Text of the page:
The Motley Fool is a multimedia financial services company supporting clients with stock market trends and information. The firm is based in Virginia, has more than 300 employees, and was founded in 1993. More importantly, the company has an amazing culture that is widely known for its unique elements. Recently the Chief People Officer, Lee Burbage, spoke at a conference and this post covers some of his comments as well as what I know of TMF’s background and history, being a long-time follower of their advice.

Focusing on Employee Happiness

How happy are your employees? Not as an aggregate, but on an individual level? Which employees are a 3, which are a 6, and which are a 9?

At The Motley Fool, a standard practice a few times a year is to ask employees that question and ask them to rate it on a scale. Instead of just using it as a sort of attitudinal barometer, the company digs deeper to find ways to continuously push and keep people in the high range, as the graphic below illustrates.

Image courtesy of The Motley Fool

Is Your Talent in a Slow Fade?

How many times do organizations lose great talent simply because they lose their passion and energy? At The Motley Fool, this is called the “slow fade,” as outlined on the graph below.

Image courtesy of The Motley Fool

The answer to this is to combine it with the happiness exploration question we’ve already discussed. How can we help people be happy and pursue their interests and strengths? In one example provided by the company, Burbage talked about one of the company’s engineers. In one of his happiness check-ins, the engineer explained that his goal was to become a personal trainer, which didn’t exactly mesh with the company’s mix of financial services and advisory work. In other words, the job didn’t exist, at least not at The Motley Fool.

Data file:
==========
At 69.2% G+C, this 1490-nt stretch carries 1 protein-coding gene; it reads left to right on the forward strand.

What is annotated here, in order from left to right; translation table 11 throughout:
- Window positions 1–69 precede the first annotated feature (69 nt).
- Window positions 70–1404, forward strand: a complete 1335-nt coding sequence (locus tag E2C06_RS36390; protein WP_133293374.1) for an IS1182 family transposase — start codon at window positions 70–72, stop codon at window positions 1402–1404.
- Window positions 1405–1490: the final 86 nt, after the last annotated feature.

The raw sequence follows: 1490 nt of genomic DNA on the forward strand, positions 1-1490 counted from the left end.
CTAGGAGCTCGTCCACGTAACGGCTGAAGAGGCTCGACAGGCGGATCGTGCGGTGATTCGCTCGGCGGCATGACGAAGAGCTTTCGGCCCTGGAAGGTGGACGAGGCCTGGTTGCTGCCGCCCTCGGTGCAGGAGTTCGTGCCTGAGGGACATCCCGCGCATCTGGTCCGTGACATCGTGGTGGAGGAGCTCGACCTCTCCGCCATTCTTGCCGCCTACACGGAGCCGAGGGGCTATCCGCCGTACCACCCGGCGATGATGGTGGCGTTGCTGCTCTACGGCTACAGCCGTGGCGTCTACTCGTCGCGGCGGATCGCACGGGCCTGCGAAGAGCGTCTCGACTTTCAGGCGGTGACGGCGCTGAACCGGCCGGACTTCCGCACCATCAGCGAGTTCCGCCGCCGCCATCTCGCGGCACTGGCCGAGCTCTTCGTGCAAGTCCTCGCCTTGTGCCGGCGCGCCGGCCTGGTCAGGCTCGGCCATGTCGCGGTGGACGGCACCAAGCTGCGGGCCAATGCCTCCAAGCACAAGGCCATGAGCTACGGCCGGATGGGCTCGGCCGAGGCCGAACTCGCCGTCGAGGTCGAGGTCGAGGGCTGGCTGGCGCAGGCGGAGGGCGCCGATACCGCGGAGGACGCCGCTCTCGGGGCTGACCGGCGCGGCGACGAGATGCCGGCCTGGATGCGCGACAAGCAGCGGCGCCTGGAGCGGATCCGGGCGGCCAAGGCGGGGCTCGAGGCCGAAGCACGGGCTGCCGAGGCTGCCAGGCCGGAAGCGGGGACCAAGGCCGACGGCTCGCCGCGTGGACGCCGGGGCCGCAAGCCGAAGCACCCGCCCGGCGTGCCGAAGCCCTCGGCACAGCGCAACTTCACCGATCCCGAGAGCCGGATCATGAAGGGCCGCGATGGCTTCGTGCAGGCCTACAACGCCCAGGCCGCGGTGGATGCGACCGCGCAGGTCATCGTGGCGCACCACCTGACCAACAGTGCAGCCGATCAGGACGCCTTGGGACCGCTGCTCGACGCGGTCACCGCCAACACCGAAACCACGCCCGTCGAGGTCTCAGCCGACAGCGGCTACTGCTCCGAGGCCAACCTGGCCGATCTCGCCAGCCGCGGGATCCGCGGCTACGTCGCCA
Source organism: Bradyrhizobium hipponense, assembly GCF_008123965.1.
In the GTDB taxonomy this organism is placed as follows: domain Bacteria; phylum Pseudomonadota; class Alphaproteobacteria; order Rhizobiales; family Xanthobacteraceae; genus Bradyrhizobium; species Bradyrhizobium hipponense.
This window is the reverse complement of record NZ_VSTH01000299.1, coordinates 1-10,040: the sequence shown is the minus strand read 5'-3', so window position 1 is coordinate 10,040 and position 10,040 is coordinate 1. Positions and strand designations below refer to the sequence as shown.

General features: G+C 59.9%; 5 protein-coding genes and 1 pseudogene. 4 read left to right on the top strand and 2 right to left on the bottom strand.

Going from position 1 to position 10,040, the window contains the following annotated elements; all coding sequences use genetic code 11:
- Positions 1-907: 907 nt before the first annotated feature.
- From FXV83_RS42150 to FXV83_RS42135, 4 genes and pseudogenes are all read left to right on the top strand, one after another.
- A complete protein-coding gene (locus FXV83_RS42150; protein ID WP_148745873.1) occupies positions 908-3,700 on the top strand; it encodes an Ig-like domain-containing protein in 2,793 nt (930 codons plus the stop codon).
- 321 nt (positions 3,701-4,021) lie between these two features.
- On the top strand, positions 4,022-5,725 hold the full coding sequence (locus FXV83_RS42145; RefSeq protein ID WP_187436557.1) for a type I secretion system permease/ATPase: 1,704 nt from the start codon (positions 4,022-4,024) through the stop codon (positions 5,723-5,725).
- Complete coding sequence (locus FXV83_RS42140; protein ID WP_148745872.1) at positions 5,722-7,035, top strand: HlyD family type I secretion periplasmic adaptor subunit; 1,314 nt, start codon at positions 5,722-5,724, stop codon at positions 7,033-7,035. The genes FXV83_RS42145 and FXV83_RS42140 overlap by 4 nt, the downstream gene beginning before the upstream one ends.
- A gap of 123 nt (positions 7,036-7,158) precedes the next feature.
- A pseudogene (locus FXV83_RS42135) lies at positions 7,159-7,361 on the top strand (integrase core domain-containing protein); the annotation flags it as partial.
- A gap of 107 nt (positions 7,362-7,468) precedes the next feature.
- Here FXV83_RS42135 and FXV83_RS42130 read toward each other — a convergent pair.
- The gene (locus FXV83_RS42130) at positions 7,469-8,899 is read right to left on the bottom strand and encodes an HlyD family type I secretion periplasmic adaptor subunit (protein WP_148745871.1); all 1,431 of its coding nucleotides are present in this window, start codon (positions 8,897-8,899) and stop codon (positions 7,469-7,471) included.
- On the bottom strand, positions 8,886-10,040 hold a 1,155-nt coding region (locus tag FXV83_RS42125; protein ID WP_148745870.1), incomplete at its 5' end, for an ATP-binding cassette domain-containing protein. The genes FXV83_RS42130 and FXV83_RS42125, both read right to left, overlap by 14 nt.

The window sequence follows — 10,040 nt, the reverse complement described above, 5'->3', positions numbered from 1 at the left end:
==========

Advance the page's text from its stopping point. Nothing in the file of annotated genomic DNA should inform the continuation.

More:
Instead of just resigning themselves to losing this talented individual, the engineer was encouraged to use some of his time to teach a weekly fitness class to employees. The class became so popular that over the course of a year he was able to carve out a new role for himself, and The Motley Fool’s first wellness director was appointed. This is a great example of talent mobility in action–using employee interests and strengths where they can benefit the company the most.

The Fool’s Errand

How does this sound?

Once a month, one of your employees is randomly selected to be away from the office for two weeks without any contact whatsoever.

For most companies, that would be somewhat scary. For instance:

  • What if the person is a key individual on a project?
  • What if this person is in a leadership role?
  • What if this person knows a critical process that others don’t understand, like payroll or quality control?

In each instance, these questions hint at a potential point of failure in your organization. And The Motley Fool uses this concept of a “Fool’s Errand” to highlight any of those issues and work around them.

More importantly, it’s seen as an impromptu vacation, complete with $1,500 in cash for the recipient, to allow individuals to get away and recharge their emotional and professional batteries. In the video below, the company’s HR leader explains why it’s so important to have this practice in place.

Note: As in all case studies and stories of successful talent approaches, I don’t advise copying any of the firm’s policies or approaches and trying to integrate them into your workplace without first considering the cultural elements necessary for success and what this would look like applied to your unique culture. However, there are pieces, snippets, and helpful items within each of the stories we share here at Lighthouse, and it’s our hope that you capture those as they apply to your organization and can leverage them to improve your own results.